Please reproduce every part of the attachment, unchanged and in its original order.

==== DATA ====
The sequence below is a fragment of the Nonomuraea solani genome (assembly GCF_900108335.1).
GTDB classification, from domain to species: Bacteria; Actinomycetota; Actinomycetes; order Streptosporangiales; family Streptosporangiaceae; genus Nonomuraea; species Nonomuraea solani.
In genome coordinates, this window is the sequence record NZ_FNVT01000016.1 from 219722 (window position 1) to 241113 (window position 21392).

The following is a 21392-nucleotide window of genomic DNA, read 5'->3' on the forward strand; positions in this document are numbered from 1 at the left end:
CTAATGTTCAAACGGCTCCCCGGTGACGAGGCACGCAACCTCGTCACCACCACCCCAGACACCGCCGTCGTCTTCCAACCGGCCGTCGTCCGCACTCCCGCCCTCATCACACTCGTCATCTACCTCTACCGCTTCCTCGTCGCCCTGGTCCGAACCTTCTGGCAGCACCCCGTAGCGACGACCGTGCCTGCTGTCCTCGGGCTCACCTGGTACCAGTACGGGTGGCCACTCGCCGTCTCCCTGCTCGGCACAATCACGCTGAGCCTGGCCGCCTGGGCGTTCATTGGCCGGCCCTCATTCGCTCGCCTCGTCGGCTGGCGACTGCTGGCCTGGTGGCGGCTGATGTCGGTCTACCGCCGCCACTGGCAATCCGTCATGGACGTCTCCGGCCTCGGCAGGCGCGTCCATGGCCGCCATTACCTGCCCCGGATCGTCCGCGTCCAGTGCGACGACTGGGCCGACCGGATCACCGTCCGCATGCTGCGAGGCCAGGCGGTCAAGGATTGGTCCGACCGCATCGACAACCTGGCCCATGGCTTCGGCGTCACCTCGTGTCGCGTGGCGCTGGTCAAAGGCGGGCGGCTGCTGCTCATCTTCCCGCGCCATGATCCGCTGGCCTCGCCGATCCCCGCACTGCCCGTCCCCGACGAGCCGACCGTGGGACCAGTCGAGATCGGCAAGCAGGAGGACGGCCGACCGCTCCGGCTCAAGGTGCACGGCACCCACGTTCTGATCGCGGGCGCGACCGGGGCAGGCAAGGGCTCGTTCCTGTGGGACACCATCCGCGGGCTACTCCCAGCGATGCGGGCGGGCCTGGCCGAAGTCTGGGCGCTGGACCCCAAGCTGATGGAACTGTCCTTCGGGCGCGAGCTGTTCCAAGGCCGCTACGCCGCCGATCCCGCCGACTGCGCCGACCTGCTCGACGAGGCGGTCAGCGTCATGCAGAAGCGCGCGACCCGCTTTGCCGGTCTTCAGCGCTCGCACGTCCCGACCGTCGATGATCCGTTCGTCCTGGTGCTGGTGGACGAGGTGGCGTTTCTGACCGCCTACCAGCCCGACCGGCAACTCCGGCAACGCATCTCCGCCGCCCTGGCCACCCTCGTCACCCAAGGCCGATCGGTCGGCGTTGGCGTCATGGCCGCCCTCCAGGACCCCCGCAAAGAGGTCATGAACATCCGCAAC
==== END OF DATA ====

The sequence below is a fragment of the Nonomuraea solani genome (assembly GCF_900108335.1).
GTDB classification, from domain to species: Bacteria; Actinomycetota; Actinomycetes; order Streptosporangiales; family Streptosporangiaceae; genus Nonomuraea; species Nonomuraea solani.
In genome coordinates, this window is the sequence record NZ_FNVT01000016.1 from 219722 (window position 1) to 241113 (window position 21392).

The following is a 21392-nucleotide window of genomic DNA, read 5'->3' on the forward strand; positions in this document are numbered from 1 at the left end:
CTAATGTTCAAACGGCTCCCCGGTGACGAGGCACGCAACCTCGTCACCACCACCCCAGACACCGCCGTCGTCTTCCAACCGGCCGTCGTCCGCACTCCCGCCCTCATCACACTCGTCATCTACCTCTACCGCTTCCTCGTCGCCCTGGTCCGAACCTTCTGGCAGCACCCCGTAGCGACGACCGTGCCTGCTGTCCTCGGGCTCACCTGGTACCAGTACGGGTGGCCACTCGCCGTCTCCCTGCTCGGCACAATCACGCTGAGCCTGGCCGCCTGGGCGTTCATTGGCCGGCCCTCATTCGCTCGCCTCGTCGGCTGGCGACTGCTGGCCTGGTGGCGGCTGATGTCGGTCTACCGCCGCCACTGGCAATCCGTCATGGACGTCTCCGGCCTCGGCAGGCGCGTCCATGGCCGCCATTACCTGCCCCGGATCGTCCGCGTCCAGTGCGACGACTGGGCCGACCGGATCACCGTCCGCATGCTGCGAGGCCAGGCGGTCAAGGATTGGTCCGACCGCATCGACAACCTGGCCCATGGCTTCGGCGTCACCTCGTGTCGCGTGGCGCTGGTCAAAGGCGGGCGGCTGCTGCTCATCTTCCCGCGCCATGATCCGCTGGCCTCGCCGATCCCCGCACTGCCCGTCCCCGACGAGCCGACCGTGGGACCAGTCGAGATCGGCAAGCAGGAGGACGGCCGACCGCTCCGGCTCAAGGTGCACGGCACCCACGTTCTGATCGCGGGCGCGACCGGGGCAGGCAAGGGCTCGTTCCTGTGGGACACCATCCGCGGGCTACTCCCAGCGATGCGGGCGGGCCTGGCCGAAGTCTGGGCGCTGGACCCCAAGCTGATGGAACTGTCCTTCGGGCGCGAGCTGTTCCAAGGCCGCTACGCCGCCGATCCCGCCGACTGCGCCGACCTGCTCGACGAGGCGGTCAGCGTCATGCAGAAGCGCGCGACCCGCTTTGCCGGTCTTCAGCGCTCGCACGTCCCGACCGTCGATGATCCGTTCGTCCTGGTGCTGGTGGACGAGGTGGCGTTTCTGACCGCCTACCAGCCCGACCGGCAACTCCGGCAACGCATCTCCGCCGCCCTGGCCACCCTCGTCACCCAAGGCCGATCGGTCGGCGTTGGCGTCATGGCCGCCCTCCAGGACCCCCGCAAAGAGGTCATGAACATCCGCAAC